How to Eat Well on a Week Long Wilderness Canoe Trip

To truly experience wilderness you need to put the road behind you and get away from the sounds and sights of modern 21st century living. My preferred method is the canoe; it allows for a greater carrying capacity than backpacking and is easier on the feet.

New photo by Wanderlust Family Adventure / Google Photos

If you put a few portages behind you the people disappear and the wilderness experience you have always wanted becomes manifest. Canoeing is open to all levels of expertise from easy flat-water paddles to thrilling whitewater adventures. For trips of a week or more I recommend the Machias, St. John or Allagash Rivers in Maine. These will give you a true wilderness adventure. A great alternate to river travel is to lake hop in areas such as Algonquin Provincial Park in Ontario or the Boundary Waters Canoe area on the Minnesota-Ontario border.

New photo by Wanderlust Family Adventure / Google Photos
New photo by Wanderlust Family Adventure / Google Photos

Once you decide on a trip that matches your skill level and travel schedule it is time to prepare for your trip. I am not going to cover the canoe skills or trip arrangements in this blog (there are numerous sources available). I will cover here how to plan and execute a meal plan for a trip of one week. Canoeing is a huge advantage over backpacking in terms of eating well while in the wilderness. The first thing you need to determine is; are campfires permitted? And what type of packaging is allowed. Let’s assume you can build a small campfire and you are in an area allowing cans (not allowed in the BWCA). This is a meal plan for 4-6 people and a leisurely trip stopping each day around 4:00 PM.

New photo by Wanderlust Family Adventure / Google Photos

Resource list:
Dutch Oven
Nested Cook Set
Cloth Napkin
Cooking Oil
Wire Grill
Condiments (salt, pepper, Adobe seasoning, etc.)
Small camp stove (backpacker type)
Fuel for stove
Water filter
Backpack waterproof cooler

Before getting into the menu there are a few things to go over. A Dutch Oven and griddle seem to be extravagant items to take on a wilderness trip and no doubt you will be cursing during a long portage. However the flexibility and capability for preparing “home cooked” meals more than makes up for the extra weight. If you focus on the trip and the experience instead of the final destination your enjoyment of the adventure will compensate for the inconveniences. Take your time each night enjoy your surroundings and have a real meal. If you make a point of stopping early you can take a swim, go on a short hike or fish while your meal is being prepared. My philosophy of wilderness meal planning is to have a hearty breakfast, a light no cook lunch (granola and trail mix could suffice) and a multicourse well cooked dinner.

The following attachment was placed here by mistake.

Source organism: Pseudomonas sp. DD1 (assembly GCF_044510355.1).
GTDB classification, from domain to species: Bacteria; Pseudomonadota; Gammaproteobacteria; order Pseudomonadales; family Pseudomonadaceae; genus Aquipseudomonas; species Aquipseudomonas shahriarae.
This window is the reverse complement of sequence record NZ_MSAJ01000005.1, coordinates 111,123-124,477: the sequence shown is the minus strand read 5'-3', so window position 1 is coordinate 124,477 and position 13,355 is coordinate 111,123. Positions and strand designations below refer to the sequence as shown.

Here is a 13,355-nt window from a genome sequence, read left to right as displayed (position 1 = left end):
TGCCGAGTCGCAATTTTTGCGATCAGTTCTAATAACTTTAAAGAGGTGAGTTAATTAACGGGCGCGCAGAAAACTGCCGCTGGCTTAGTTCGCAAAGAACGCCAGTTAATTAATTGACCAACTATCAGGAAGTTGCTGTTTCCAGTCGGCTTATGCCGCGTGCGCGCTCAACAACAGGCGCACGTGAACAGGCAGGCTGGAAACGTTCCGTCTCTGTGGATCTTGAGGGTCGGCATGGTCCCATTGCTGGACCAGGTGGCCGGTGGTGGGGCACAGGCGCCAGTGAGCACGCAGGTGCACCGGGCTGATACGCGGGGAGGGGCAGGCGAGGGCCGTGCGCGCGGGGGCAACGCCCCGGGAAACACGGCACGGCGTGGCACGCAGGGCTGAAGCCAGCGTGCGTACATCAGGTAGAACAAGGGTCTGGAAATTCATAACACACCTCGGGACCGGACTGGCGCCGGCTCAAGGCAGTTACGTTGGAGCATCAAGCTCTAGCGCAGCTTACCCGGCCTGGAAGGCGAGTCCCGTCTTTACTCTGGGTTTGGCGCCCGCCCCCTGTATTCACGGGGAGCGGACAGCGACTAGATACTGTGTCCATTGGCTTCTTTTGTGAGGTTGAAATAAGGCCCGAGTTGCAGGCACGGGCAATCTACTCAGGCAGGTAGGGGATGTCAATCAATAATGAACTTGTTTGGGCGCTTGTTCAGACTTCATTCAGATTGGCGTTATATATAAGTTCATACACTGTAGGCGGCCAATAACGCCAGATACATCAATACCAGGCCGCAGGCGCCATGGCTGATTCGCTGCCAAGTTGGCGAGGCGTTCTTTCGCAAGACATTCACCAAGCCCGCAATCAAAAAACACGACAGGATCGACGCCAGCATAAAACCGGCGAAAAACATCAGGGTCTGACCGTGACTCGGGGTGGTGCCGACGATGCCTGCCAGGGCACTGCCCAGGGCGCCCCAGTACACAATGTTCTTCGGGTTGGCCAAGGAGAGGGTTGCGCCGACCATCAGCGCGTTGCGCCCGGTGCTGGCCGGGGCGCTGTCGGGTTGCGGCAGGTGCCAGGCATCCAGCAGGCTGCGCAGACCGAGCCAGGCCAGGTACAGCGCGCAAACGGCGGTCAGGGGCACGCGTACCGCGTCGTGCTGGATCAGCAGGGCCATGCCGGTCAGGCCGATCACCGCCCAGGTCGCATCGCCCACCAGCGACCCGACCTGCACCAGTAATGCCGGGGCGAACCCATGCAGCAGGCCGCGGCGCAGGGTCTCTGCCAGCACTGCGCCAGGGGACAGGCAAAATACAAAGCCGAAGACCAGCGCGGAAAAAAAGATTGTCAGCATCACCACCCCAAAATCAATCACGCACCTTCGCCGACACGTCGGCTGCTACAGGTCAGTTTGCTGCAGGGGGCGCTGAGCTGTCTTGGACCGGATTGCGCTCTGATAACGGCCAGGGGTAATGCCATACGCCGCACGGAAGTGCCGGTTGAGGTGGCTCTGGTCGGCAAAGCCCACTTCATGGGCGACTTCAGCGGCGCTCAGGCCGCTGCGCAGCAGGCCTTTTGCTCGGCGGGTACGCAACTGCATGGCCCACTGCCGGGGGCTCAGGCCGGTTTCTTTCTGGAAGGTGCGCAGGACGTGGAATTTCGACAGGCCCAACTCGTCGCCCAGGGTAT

A division of labor is critical for this plan. You must have someone willing to be “Camp Chef” and the other members of the group need to take care of the set up and striking camp duties. Dish washing should also be done by someone other than the chef so that he/she has some downtime.

The ingredients for the trip do not have to break the bank. Almost all of the items are readily available in the grocery store and you do not have to utilize very expensive backpacking supplies. There are a few specialty items that you will need for this menu. The US military has rations designed for their combat troops called “Meals Ready to Eat (MREs).” I always take some of these along for the side dishes and as an emergency backup. I also find powdered vegetable oil and powdered eggs useful. Several suppliers offer canned bacon that you can order on-line.

New photo by Wanderlust Family Adventure / Google Photos

It is best to burn the can after use to eliminate odors. Remember to pack out everything you bring in. Freeze any meat you will not be using the first day and put it into the bottom of your waterproof backpack cooler. It will act as ice for the items you will be eating the first few days. One last tip, especially for grocery store items, repack into bags or containers more suitable.

Below is a sample seven day menu, I have gone on trips as long as two weeks and have had meals such as; roast leg of lamb, pork shoulder and New England boiled dinner on the side of a river or lake.

Day one
Breakfast At home or on the road on way to put in
Lunch (on the river) Subs (either homemade or picked up at a sub shop)
Dinner Roast Turkey with instant mashed potatoes, stove top stuffing and canned cranberry sauce
Day two
Breakfast Omelet with turkey, onions and peppers
Lunch Granola, meat sticks, cheese
Dinner Turkey Stew

Day three
Breakfast Bacon and scrambled eggs
Lunch Beef Jerky
Dinner Steak with MRE side dishes

Day four
Breakfast Pancakes
Lunch Canned fish; sardines, tuna
Dinner Roast Canned Ham with potatoes

Day five
Breakfast Ham omelet
Lunch Tinned Meat
Dinner Pea soup

Day six
Breakfast Biscuits (fresh baked) or bannock
Lunch Granola
Dinner Pasta with pesto

Day seven
Breakfast Pancakes with bacon
Lunch Leftover lunch items

Shopping list:
Instant mashed potatoes
Stove Top stuffing mix
Green peppers or chilies
Granola bars and other snack type items
Trail mix
Canned Bacon
Meat sticks (pepperoni, Slim Jim)
Cheese (String, individually wrapped)
Powdered eggs
Pancake mix
Tinned fish (tuna, sardines, etc.)
Tinned meat (chicken, ham, spam, etc.)
MRE vegetable side dishes
Split peas
Biscuit mix

Remember you can always supplement with fresh fish or foraged items such as berries or mushrooms (only if you have a qualified forager in your group).

The key takeaway is use the grocery store to full advantage and pay a little extra price on the portages to make your trip as memorable as possible.

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